“The Gloss Optimization combined with imagePRESS color print quality allows users to target a range of applications from internal documents to demanding high-quality marketing communications,” explains Dollard.
The imagePRESS C800 series also incorporates an advanced image transfer belt, which is designed to increase toner transfer efficiency on both smooth and uneven media surfaces.
The Canon imagePRESS C800 Series is designed for small to medium commercial, franchise, in plant, and quick printers, and handles diverse media options, including heavyweight coated stock, textured stock, and envelopes. Dollard notes that Canon also has a selection of digital front ends for the C800, including PRISMAsync, which offers a single point of control for the entire print system.
Konica Minolta offers two signature multifunction devices, the bizhub 754e and bizhub C754e, aimed at monthly page volumes of 70,000 to 100,000. Both offer dual scanning at up to 180 originals per minute. They handle a range of media with high output quality, without sacrificing ease of use, says Hall.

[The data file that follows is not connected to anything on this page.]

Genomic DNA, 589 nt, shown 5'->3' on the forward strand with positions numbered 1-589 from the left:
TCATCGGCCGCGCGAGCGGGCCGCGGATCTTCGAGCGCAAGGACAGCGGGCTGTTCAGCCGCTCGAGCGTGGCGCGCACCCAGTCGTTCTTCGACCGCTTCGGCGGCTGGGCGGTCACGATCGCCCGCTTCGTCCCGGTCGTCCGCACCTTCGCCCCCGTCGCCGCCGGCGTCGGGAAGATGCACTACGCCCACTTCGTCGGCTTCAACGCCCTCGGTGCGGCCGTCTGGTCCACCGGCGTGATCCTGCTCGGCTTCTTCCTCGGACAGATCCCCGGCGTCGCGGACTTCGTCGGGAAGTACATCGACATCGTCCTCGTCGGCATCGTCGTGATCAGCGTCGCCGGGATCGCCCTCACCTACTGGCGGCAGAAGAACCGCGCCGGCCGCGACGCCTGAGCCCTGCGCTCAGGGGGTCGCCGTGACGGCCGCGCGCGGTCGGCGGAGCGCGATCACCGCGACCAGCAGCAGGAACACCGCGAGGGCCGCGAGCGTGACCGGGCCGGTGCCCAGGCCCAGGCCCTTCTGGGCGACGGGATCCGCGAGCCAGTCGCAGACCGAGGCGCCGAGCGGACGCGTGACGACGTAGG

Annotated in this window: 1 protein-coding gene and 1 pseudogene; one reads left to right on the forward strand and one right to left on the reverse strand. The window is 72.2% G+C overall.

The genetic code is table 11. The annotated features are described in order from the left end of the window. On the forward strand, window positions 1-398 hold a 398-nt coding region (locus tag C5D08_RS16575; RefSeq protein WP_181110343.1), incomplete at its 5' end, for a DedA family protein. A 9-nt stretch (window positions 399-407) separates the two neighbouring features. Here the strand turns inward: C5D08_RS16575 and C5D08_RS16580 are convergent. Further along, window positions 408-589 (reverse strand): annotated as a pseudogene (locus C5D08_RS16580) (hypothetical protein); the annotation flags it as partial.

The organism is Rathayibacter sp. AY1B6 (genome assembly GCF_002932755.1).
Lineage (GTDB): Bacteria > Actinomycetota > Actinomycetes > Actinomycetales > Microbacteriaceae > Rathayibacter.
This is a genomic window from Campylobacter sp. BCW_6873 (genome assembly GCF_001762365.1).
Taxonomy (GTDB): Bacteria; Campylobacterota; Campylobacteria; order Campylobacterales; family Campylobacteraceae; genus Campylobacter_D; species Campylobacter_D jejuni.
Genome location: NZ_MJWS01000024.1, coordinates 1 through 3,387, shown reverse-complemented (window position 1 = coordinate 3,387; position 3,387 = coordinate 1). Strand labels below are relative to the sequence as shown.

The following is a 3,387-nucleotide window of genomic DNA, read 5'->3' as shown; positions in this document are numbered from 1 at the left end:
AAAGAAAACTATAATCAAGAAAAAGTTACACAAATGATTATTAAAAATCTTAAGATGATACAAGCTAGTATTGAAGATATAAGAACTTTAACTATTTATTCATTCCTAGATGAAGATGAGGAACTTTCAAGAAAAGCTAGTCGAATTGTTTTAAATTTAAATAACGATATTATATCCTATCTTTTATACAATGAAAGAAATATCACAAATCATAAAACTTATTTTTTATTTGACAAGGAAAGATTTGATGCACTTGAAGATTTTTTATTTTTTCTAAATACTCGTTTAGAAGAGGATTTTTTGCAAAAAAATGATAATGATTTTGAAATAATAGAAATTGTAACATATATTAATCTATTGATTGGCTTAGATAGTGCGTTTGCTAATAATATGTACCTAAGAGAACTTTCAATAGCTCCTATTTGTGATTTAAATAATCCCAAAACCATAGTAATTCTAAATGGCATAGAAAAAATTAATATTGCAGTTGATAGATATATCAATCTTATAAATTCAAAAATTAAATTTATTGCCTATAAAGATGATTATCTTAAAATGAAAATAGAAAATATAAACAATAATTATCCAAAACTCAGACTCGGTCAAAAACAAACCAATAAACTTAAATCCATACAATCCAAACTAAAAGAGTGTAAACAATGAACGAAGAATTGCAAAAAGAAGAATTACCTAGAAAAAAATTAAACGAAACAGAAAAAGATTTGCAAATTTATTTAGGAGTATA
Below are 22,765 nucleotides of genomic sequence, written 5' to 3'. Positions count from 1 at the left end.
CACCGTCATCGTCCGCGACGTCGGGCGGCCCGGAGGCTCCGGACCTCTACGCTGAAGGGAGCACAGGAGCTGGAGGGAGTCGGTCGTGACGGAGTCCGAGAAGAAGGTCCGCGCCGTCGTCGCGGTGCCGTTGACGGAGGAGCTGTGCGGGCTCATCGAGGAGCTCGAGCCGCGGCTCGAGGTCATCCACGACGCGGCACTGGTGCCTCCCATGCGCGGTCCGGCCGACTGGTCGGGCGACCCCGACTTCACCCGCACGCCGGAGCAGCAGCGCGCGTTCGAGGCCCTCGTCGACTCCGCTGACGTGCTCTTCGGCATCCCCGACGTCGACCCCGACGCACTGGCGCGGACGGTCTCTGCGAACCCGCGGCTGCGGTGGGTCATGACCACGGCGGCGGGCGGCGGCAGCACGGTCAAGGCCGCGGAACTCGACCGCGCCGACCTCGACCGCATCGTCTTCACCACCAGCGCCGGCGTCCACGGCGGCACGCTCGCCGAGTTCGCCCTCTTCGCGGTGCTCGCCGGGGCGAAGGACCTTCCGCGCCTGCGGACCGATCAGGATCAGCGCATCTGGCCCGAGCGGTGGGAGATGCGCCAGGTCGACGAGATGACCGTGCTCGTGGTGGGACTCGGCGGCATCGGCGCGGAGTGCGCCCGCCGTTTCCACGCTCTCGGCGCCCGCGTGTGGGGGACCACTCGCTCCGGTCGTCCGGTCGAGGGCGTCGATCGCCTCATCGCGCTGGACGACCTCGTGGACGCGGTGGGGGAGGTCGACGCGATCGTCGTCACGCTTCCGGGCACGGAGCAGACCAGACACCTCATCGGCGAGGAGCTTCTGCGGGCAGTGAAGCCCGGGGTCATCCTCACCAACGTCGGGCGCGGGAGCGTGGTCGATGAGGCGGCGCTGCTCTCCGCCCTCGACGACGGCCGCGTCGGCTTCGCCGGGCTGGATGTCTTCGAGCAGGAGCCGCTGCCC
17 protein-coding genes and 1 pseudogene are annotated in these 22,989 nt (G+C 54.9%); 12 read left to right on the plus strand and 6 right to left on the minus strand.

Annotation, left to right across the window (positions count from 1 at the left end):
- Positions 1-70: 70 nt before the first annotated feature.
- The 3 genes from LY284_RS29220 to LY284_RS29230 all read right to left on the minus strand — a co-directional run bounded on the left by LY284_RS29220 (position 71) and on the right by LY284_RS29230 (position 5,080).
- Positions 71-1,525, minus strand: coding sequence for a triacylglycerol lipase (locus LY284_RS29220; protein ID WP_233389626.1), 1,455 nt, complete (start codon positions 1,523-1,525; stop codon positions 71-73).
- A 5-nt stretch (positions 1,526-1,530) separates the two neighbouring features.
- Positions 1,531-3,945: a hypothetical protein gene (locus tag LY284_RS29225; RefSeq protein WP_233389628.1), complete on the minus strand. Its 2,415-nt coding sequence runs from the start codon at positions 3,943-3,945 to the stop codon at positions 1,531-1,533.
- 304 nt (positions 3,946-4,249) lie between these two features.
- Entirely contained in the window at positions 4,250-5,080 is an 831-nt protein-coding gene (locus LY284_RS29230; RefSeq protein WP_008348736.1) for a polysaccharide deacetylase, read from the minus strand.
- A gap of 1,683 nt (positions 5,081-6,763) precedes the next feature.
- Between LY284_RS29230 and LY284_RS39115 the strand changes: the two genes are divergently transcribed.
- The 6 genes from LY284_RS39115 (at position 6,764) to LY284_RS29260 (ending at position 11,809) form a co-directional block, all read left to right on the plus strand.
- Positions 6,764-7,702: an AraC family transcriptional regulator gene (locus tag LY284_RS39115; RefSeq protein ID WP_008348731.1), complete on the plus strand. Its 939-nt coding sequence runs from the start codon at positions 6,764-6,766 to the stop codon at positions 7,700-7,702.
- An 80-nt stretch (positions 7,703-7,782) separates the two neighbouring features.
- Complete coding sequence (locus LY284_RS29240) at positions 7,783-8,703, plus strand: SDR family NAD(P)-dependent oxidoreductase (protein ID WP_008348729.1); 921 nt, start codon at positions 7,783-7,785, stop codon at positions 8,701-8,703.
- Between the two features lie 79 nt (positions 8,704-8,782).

The 754e is a combination printer, copier, and scanner with a color touch screen. It produces high-resolution B&W output at 75 pages per minute (ppm). The C754e prints and copies at 60 ppm in color and 65 ppm in B&W. Its INFO-Palette display is designed to put more information at the user’s fingertips, including downloadable applications, with a customizable interface that offers tablet-like operation.